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Clinical and radiologic results from the long-term follow-up of more than 10 years in patients undergoing gamma knife radiosurgery for vestibular schwannoma
Minwoo Kim, Kwon Do Hoon
Department of Neurosurgery, Asan Medical Center, University of Ulsan College of Medicine, Seoul, Korea
Correspondence  Kwon Do Hoon ,Tel: +82-2-3010-3550, Fax: +82-2-476-6738 , Email: dhkwonasan@gmail.com
Received: April 1, 2019;  Accepted: April 29, 2019.  Published online: April 29, 2019.
ABSTRACT
Objective Vestibular schwannoma (VS) is a benign, slow-growing tumor originating from Schwann cells of the cranial nerve. Many studies have reported short-term follow-ups of patients with VS undergoing gamma knife radiosurgery (GKRS). This study analyzed factors affecting the treatment and prognosis of patients over a >10-year period who underwent GKRS at a single center by one surgeon.
Method
Between 1990 and 2003, we used GKRS as a primary treatment or after prior surgical tumor removal for patients with VS. During this period, a single surgeon in one center treated more than 700 patients. Of these, 182 patients available for long-term follow-up via the outpatient department were included in the study. Among them, 156 patients were available for radiological imaging follow-up; patients who were not available for radiological follow-up were excluded. Initial tumor volume, initial prescription dose, prior surgery, neurological symptom improvement, and tumor control by individual status were assessed to analyze the factors associated with treatment outcomes. Results Analysis revealed that a smaller initial volume led to better outcomes of tumor control.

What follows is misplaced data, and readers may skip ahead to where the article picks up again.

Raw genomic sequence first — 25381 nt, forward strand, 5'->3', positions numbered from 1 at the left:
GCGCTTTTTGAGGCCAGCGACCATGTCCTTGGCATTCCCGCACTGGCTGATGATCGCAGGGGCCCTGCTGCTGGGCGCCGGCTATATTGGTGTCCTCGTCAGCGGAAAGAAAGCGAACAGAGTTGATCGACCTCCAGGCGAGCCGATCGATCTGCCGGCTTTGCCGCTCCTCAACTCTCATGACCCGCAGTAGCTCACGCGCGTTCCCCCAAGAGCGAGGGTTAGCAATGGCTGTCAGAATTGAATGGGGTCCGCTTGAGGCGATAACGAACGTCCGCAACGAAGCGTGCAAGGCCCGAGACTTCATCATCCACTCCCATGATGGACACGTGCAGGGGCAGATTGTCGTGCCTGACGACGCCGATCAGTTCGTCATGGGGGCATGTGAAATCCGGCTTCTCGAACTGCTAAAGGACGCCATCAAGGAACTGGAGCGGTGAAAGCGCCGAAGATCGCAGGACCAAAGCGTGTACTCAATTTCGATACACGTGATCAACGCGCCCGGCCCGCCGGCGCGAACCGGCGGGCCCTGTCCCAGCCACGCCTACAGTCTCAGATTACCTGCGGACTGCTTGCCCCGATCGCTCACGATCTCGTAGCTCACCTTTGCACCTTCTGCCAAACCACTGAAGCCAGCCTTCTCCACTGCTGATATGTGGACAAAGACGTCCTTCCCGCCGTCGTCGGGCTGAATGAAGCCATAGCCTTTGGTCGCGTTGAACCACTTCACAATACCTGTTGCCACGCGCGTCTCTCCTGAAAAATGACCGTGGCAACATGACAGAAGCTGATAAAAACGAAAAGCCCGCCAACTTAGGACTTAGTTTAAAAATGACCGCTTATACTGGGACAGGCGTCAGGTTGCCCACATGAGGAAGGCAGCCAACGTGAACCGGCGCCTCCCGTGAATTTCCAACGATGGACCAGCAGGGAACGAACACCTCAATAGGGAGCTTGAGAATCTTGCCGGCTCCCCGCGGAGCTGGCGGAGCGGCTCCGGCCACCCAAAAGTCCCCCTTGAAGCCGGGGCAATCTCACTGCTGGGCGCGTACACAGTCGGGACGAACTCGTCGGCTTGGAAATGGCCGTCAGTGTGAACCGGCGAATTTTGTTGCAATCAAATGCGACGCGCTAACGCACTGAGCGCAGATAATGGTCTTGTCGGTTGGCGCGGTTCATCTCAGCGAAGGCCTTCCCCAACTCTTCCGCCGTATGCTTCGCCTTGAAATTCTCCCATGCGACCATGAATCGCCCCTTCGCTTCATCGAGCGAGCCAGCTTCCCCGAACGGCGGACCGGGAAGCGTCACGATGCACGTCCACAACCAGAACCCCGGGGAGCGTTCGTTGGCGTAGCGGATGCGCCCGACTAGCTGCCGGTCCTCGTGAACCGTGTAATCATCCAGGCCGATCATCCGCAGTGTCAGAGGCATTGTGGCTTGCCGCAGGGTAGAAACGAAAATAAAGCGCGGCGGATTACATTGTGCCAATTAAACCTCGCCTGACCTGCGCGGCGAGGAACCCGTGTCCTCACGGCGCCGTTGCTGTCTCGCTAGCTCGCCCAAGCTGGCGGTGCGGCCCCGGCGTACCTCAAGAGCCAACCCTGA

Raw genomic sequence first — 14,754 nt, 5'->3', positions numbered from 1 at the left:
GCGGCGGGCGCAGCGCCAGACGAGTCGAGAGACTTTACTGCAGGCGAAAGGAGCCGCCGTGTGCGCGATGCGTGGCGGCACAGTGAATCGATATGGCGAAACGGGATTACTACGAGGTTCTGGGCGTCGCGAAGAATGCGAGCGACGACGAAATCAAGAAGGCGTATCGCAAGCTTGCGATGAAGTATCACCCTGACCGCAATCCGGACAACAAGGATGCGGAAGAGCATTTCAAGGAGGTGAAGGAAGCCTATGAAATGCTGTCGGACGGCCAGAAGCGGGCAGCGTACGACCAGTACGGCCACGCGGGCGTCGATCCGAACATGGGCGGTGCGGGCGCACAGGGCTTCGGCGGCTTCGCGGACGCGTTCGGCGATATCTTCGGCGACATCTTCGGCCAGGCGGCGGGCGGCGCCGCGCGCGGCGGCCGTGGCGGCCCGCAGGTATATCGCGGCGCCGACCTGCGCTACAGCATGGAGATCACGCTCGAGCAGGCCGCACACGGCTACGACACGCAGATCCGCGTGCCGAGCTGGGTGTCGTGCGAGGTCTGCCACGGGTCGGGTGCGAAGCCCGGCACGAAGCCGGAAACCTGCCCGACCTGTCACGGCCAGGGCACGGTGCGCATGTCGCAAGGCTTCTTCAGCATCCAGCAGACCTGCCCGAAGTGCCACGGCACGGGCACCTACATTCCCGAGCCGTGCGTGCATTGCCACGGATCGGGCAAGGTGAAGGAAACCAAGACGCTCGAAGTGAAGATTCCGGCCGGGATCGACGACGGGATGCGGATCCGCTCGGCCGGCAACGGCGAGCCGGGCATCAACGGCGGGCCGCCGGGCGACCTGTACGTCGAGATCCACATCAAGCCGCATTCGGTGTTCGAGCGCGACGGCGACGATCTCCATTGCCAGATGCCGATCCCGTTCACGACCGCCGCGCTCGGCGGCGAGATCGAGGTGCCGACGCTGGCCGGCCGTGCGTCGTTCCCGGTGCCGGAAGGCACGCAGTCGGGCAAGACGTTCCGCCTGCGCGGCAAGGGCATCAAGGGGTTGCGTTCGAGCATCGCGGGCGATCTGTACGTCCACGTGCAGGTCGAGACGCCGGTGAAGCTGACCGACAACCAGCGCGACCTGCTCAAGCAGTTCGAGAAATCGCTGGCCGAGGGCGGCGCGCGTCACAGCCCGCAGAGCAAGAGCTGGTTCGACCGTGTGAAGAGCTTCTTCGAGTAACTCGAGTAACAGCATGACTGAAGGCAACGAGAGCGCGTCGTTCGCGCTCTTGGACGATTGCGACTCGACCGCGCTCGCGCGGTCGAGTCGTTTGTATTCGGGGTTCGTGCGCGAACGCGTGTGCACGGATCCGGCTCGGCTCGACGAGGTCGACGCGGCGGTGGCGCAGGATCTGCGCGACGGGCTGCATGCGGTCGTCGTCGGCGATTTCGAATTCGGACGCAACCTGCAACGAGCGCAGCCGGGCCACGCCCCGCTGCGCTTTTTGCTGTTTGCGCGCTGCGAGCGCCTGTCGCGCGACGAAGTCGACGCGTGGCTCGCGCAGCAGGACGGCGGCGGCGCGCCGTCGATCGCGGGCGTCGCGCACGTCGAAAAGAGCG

Conclusion
At more than 10-years’ follow-up, GKRS for VS was effective for tumor control in 91.0% of cases and there were few complications associated with GKRS. With improvements in the technology and precision of gamma knife systems, planning programs, and other treatment protocols such as fraction and low marginal dose, we should continuously study following results. Our study results suggest the need for more effective methods for tumor control and fewer neurological and GKRS-associated complications.
Key words: Gamma knife radio surgery (GKRS); Vestibular Schwannoma (VS); Hypofraction radiosurgery
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